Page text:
By Megan McCluskey
June 27, 2019

It’s become commonplace for drivers with smartphones to rely on navigation apps to get them where they’re going in the shortest amount of time possible. But when something happens that technology can’t predict, things can quickly go awry.

That’s what happened in Denver on Sunday after a Google Maps detour took drivers headed to Denver International Airport down a dirt road that the weekend’s rain had turned into a “muddy mess.”

The unexpected road conditions resulted in nearly 100 cars getting trapped on the alternate route, which Google Maps had estimated would take half the time of waiting in traffic on the main drag, according to Connie Monsees, one of the drivers.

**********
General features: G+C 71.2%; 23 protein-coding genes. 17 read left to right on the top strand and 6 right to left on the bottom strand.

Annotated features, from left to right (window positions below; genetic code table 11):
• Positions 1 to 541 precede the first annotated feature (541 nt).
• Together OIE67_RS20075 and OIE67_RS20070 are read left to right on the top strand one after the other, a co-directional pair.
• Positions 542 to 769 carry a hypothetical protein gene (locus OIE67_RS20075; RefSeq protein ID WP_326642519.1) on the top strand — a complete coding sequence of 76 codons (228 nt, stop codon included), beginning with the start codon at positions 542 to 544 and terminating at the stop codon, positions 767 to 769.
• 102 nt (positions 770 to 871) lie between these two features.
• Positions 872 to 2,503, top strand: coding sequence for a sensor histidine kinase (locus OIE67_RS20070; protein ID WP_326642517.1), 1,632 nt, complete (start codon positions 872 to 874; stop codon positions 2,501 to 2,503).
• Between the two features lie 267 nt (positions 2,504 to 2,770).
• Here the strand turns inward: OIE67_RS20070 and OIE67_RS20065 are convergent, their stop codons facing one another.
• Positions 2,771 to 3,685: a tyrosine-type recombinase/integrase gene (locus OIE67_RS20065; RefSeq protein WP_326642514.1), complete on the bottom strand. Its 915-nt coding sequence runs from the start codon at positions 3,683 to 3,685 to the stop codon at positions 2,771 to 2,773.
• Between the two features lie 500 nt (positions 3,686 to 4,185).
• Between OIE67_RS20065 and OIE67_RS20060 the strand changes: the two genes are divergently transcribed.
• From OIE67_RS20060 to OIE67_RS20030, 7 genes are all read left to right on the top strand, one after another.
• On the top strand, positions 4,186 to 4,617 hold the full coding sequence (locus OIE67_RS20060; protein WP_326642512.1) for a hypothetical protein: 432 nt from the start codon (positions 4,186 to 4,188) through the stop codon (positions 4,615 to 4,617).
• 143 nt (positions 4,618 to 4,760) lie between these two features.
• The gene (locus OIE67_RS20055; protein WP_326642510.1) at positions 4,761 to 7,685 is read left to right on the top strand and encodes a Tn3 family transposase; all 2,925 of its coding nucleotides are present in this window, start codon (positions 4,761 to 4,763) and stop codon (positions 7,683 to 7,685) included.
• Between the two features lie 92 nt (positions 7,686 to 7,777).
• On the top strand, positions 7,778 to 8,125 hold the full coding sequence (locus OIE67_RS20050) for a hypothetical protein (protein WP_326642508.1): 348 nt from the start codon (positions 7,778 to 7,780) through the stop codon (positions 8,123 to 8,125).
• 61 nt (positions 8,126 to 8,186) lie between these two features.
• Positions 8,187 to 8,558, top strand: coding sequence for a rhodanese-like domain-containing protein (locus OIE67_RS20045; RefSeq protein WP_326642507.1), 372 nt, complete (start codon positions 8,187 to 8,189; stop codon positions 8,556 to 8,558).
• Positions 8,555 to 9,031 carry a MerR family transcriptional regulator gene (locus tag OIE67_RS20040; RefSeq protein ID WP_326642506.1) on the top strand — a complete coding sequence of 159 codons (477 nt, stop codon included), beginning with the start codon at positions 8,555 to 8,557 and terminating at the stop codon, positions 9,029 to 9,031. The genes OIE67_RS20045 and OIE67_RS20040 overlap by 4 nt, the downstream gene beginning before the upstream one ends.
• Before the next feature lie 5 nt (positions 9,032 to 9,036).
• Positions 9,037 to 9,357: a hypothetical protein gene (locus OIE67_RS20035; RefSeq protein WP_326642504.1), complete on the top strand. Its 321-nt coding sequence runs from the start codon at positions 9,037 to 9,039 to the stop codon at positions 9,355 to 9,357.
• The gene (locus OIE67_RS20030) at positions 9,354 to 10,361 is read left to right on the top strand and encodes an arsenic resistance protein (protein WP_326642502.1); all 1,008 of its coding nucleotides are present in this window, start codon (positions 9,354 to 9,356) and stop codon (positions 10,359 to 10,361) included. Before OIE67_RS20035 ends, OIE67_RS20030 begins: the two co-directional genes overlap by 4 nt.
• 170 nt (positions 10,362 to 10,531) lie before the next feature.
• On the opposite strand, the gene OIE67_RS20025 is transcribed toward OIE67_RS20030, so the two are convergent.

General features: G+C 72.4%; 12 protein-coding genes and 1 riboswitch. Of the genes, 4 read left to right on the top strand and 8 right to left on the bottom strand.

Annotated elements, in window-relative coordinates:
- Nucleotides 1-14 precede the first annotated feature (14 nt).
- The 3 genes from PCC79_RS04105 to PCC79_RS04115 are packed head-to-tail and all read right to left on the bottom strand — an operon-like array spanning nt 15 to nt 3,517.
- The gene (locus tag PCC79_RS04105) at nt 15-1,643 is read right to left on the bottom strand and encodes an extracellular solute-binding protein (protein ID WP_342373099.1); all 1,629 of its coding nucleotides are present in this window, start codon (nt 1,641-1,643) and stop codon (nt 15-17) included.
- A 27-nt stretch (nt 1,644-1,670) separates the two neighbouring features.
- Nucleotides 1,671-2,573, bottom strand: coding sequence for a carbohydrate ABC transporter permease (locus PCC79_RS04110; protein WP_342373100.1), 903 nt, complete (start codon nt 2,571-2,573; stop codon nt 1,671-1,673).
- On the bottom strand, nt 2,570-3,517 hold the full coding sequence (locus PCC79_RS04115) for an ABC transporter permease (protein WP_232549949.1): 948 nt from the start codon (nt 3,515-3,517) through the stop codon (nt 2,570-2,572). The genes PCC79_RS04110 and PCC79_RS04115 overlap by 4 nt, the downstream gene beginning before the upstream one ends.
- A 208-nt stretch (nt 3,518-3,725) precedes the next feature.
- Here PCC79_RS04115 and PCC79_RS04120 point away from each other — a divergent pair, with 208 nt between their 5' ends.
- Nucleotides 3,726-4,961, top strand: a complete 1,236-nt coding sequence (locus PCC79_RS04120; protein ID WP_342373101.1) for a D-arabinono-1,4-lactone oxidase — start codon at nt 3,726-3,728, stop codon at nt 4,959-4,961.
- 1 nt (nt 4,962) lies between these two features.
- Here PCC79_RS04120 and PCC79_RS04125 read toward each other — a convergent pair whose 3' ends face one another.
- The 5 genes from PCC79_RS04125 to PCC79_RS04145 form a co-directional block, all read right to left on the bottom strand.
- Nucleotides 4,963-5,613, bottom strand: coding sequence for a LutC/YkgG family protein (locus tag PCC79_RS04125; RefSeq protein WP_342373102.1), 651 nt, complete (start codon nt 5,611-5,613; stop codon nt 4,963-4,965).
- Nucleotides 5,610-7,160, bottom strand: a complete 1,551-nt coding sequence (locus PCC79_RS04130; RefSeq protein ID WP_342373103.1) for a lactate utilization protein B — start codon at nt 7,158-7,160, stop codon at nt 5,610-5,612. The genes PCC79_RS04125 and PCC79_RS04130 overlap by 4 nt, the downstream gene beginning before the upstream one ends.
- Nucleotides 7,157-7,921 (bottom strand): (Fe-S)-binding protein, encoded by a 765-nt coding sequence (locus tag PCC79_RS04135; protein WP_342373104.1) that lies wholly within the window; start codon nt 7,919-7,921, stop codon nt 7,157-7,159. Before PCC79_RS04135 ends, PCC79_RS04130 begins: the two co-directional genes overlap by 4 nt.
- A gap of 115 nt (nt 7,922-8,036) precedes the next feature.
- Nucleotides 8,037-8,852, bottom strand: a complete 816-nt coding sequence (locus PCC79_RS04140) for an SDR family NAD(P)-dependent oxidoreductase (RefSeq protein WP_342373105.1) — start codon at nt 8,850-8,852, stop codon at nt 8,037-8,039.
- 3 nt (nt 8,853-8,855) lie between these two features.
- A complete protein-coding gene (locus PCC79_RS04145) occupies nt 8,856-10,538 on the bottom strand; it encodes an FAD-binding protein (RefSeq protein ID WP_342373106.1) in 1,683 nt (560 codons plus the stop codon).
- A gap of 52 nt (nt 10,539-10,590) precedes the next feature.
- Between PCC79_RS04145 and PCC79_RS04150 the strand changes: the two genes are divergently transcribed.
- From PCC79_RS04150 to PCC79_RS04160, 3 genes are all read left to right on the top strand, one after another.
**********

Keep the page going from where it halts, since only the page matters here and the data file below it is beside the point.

“I thought ‘maybe there’s a detour’ and pulled it up on Google Maps, and it gave me a a detour that was half the time,” Monsees told CNN. “It was 43 minutes initially, and it was going to be 23 instead — so I took the exit and drove where they told me to. There were a bunch of other cars going down [the dirt road] too, so I said, ‘I guess it’s OK.’ It was not OK.”

https://twitter.com/CNN/status/1143974728379654146

Google Maps chalked the incident up to “unforeseen circumstances.”

“We take many factors into account when determining driving routes, including the size of the road and the directness of the route,” a Google spokesperson said in a statement. “While we always work to provide the best directions, issues can arise due to unforeseen circumstances such as weather. We encourage all drivers to follow local laws, stay attentive, and use their best judgement while driving.”

Write to Megan McCluskey at megan.mccluskey@time.com.

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